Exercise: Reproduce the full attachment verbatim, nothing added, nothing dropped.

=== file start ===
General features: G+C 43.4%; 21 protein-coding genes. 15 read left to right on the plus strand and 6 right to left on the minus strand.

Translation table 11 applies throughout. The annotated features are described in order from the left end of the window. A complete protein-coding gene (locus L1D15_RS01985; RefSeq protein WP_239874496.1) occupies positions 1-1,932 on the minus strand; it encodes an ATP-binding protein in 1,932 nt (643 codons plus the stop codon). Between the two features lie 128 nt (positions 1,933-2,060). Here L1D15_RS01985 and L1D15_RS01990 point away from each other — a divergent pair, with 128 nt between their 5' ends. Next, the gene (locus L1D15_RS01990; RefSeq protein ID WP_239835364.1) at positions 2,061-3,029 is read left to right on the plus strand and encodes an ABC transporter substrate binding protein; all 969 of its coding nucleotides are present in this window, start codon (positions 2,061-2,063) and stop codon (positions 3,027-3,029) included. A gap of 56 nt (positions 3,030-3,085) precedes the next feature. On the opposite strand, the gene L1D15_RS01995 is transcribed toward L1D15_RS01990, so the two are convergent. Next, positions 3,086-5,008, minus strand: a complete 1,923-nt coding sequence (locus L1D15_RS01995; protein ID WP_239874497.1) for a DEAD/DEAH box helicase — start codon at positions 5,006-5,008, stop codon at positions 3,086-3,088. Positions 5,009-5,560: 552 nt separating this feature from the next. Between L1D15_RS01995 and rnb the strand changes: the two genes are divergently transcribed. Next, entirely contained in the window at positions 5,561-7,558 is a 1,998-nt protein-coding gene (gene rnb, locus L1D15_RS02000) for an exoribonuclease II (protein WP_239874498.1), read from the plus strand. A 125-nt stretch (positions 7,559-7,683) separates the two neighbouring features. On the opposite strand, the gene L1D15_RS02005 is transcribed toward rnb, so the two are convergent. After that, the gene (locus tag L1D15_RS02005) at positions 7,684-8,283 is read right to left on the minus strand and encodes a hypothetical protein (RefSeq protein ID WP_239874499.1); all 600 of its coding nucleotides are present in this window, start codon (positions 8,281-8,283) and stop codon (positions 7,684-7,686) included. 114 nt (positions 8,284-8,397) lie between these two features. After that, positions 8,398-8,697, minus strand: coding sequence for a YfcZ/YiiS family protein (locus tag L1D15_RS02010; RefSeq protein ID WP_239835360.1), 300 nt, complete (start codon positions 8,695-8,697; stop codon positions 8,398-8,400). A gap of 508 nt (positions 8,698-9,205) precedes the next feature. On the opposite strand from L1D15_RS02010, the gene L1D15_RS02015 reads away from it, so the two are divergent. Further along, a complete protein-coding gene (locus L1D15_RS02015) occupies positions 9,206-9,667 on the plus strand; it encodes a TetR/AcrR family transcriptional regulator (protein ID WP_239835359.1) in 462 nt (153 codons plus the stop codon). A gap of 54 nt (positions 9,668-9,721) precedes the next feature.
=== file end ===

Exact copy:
General features: G+C 43.4%; 21 protein-coding genes. 15 read left to right on the plus strand and 6 right to left on the minus strand.

Translation table 11 applies throughout. The annotated features are described in order from the left end of the window. A complete protein-coding gene (locus L1D15_RS01985; RefSeq protein WP_239874496.1) occupies positions 1-1,932 on the minus strand; it encodes an ATP-binding protein in 1,932 nt (643 codons plus the stop codon). Between the two features lie 128 nt (positions 1,933-2,060). Here L1D15_RS01985 and L1D15_RS01990 point away from each other — a divergent pair, with 128 nt between their 5' ends. Next, the gene (locus L1D15_RS01990; RefSeq protein ID WP_239835364.1) at positions 2,061-3,029 is read left to right on the plus strand and encodes an ABC transporter substrate binding protein; all 969 of its coding nucleotides are present in this window, start codon (positions 2,061-2,063) and stop codon (positions 3,027-3,029) included. A gap of 56 nt (positions 3,030-3,085) precedes the next feature. On the opposite strand, the gene L1D15_RS01995 is transcribed toward L1D15_RS01990, so the two are convergent. Next, positions 3,086-5,008, minus strand: a complete 1,923-nt coding sequence (locus L1D15_RS01995; protein ID WP_239874497.1) for a DEAD/DEAH box helicase — start codon at positions 5,006-5,008, stop codon at positions 3,086-3,088. Positions 5,009-5,560: 552 nt separating this feature from the next. Between L1D15_RS01995 and rnb the strand changes: the two genes are divergently transcribed. Next, entirely contained in the window at positions 5,561-7,558 is a 1,998-nt protein-coding gene (gene rnb, locus L1D15_RS02000) for an exoribonuclease II (protein WP_239874498.1), read from the plus strand. A 125-nt stretch (positions 7,559-7,683) separates the two neighbouring features. On the opposite strand, the gene L1D15_RS02005 is transcribed toward rnb, so the two are convergent. After that, the gene (locus tag L1D15_RS02005) at positions 7,684-8,283 is read right to left on the minus strand and encodes a hypothetical protein (RefSeq protein ID WP_239874499.1); all 600 of its coding nucleotides are present in this window, start codon (positions 8,281-8,283) and stop codon (positions 7,684-7,686) included. 114 nt (positions 8,284-8,397) lie between these two features. After that, positions 8,398-8,697, minus strand: coding sequence for a YfcZ/YiiS family protein (locus tag L1D15_RS02010; RefSeq protein ID WP_239835360.1), 300 nt, complete (start codon positions 8,695-8,697; stop codon positions 8,398-8,400). A gap of 508 nt (positions 8,698-9,205) precedes the next feature. On the opposite strand from L1D15_RS02010, the gene L1D15_RS02015 reads away from it, so the two are divergent. Further along, a complete protein-coding gene (locus L1D15_RS02015) occupies positions 9,206-9,667 on the plus strand; it encodes a TetR/AcrR family transcriptional regulator (protein ID WP_239835359.1) in 462 nt (153 codons plus the stop codon). A gap of 54 nt (positions 9,668-9,721) precedes the next feature.